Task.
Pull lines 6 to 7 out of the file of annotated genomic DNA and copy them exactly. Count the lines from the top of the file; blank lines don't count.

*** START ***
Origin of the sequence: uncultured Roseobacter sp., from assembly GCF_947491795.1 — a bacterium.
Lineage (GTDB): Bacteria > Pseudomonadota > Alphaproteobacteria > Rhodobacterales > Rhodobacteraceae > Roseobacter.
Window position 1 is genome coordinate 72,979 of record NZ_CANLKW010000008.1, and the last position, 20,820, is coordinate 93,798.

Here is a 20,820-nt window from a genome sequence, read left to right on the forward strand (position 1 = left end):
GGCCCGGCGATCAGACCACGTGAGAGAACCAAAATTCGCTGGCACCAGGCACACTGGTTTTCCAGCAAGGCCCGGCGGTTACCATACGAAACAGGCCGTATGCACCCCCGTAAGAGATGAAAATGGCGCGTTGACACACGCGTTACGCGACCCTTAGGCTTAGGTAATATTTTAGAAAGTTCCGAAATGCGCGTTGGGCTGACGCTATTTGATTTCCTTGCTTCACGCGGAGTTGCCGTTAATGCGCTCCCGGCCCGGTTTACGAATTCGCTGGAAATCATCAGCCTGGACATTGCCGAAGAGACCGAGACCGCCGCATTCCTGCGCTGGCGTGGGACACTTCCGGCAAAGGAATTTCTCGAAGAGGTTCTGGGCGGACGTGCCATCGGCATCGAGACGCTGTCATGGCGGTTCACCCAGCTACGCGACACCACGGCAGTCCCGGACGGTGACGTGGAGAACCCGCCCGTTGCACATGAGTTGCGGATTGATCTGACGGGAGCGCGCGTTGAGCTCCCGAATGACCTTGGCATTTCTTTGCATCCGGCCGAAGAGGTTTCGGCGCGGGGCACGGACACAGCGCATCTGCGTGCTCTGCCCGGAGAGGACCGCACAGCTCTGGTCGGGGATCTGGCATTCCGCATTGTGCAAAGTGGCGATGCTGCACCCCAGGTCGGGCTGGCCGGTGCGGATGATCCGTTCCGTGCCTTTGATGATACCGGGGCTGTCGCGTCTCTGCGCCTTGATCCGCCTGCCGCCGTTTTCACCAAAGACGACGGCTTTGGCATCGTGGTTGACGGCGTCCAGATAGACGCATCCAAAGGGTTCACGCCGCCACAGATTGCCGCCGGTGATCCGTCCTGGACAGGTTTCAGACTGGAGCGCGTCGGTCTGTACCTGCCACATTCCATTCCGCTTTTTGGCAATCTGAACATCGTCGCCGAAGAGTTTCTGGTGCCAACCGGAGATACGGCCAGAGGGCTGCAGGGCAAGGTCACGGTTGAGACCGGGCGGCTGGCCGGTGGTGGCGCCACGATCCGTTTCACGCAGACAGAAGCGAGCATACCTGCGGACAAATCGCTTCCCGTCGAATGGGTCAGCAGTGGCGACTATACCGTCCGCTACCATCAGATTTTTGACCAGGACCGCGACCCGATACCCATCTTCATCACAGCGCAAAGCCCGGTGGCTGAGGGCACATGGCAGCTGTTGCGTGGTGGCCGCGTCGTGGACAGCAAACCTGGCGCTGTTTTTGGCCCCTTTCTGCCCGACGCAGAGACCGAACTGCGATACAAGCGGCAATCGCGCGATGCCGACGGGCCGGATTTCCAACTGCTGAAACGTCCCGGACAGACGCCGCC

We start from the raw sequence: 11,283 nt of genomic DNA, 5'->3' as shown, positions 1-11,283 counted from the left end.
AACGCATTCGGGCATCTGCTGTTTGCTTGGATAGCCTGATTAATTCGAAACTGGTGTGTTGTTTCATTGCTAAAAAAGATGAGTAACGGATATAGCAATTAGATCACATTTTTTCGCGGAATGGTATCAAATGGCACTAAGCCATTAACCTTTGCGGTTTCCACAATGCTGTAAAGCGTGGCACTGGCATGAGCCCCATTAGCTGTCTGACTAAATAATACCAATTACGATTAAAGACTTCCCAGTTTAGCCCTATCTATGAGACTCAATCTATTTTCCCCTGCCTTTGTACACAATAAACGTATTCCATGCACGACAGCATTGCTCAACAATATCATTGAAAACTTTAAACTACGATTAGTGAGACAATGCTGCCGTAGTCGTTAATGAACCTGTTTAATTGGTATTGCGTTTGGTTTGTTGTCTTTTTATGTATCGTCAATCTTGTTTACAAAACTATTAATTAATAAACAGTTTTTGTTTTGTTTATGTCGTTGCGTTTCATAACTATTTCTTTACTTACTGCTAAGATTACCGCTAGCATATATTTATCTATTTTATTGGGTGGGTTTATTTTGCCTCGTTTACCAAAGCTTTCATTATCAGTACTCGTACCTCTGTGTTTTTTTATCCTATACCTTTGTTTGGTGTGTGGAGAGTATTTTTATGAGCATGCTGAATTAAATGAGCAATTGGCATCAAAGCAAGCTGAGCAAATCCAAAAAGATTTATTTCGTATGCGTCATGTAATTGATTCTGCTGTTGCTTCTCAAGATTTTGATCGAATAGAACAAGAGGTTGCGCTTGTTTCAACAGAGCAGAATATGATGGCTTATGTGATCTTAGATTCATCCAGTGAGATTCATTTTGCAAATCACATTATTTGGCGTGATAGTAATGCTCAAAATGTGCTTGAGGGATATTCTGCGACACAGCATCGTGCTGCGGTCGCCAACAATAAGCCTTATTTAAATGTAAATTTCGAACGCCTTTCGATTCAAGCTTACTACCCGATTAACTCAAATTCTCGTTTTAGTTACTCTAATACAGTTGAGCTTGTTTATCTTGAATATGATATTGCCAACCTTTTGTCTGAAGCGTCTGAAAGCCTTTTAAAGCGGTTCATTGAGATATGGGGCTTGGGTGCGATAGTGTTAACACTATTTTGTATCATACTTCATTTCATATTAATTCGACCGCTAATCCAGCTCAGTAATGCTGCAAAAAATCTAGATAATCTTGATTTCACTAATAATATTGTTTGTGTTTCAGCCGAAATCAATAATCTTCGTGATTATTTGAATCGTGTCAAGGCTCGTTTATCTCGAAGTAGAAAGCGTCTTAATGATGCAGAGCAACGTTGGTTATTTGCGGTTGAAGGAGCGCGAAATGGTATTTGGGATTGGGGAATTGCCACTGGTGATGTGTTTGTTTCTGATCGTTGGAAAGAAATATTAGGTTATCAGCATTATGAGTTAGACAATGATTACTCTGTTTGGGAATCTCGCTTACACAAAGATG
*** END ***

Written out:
We start from the raw sequence: 11,283 nt of genomic DNA, 5'->3' as shown, positions 1-11,283 counted from the left end.
AACGCATTCGGGCATCTGCTGTTTGCTTGGATAGCCTGATTAATTCGAAACTGGTGTGTTGTTTCATTGCTAAAAAAGATGAGTAACGGATATAGCAATTAGATCACATTTTTTCGCGGAATGGTATCAAATGGCACTAAGCCATTAACCTTTGCGGTTTCCACAATGCTGTAAAGCGTGGCACTGGCATGAGCCCCATTAGCTGTCTGACTAAATAATACCAATTACGATTAAAGACTTCCCAGTTTAGCCCTATCTATGAGACTCAATCTATTTTCCCCTGCCTTTGTACACAATAAACGTATTCCATGCACGACAGCATTGCTCAACAATATCATTGAAAACTTTAAACTACGATTAGTGAGACAATGCTGCCGTAGTCGTTAATGAACCTGTTTAATTGGTATTGCGTTTGGTTTGTTGTCTTTTTATGTATCGTCAATCTTGTTTACAAAACTATTAATTAATAAACAGTTTTTGTTTTGTTTATGTCGTTGCGTTTCATAACTATTTCTTTACTTACTGCTAAGATTACCGCTAGCATATATTTATCTATTTTATTGGGTGGGTTTATTTTGCCTCGTTTACCAAAGCTTTCATTATCAGTACTCGTACCTCTGTGTTTTTTTATCCTATACCTTTGTTTGGTGTGTGGAGAGTATTTTTATGAGCATGCTGAATTAAATGAGCAATTGGCATCAAAGCAAGCTGAGCAAATCCAAAAAGATTTATTTCGTATGCGTCATGTAATTGATTCTGCTGTTGCTTCTCAAGATTTTGATCGAATAGAACAAGAGGTTGCGCTTGTTTCAACAGAGCAGAATATGATGGCTTATGTGATCTTAGATTCATCCAGTGAGATTCATTTTGCAAATCACATTATTTGGCGTGATAGTAATGCTCAAAATGTGCTTGAGGGATATTCTGCGACACAGCATCGTGCTGCGGTCGCCAACAATAAGCCTTATTTAAATGTAAATTTCGAACGCCTTTCGATTCAAGCTTACTACCCGATTAACTCAAATTCTCGTTTTAGTTACTCTAATACAGTTGAGCTTGTTTATCTTGAATATGATATTGCCAACCTTTTGTCTGAAGCGTCTGAAAGCCTTTTAAAGCGGTTCATTGAGATATGGGGCTTGGGTGCGATAGTGTTAACACTATTTTGTATCATACTTCATTTCATATTAATTCGACCGCTAATCCAGCTCAGTAATGCTGCAAAAAATCTAGATAATCTTGATTTCACTAATAATATTGTTTGTGTTTCAGCCGAAATCAATAATCTTCGTGATTATTTGAATCGTGTCAAGGCTCGTTTATCTCGAAGTAGAAAGCGTCTTAATGATGCAGAGCAACGTTGGTTATTTGCGGTTGAAGGAGCGCGAAATGGTATTTGGGATTGGGGAATTGCCACTGGTGATGTGTTTGTTTCTGATCGTTGGAAAGAAATATTAGGTTATCAGCATTATGAGTTAGACAATGATTACTCTGTTTGGGAATCTCGCTTACACAAAGATG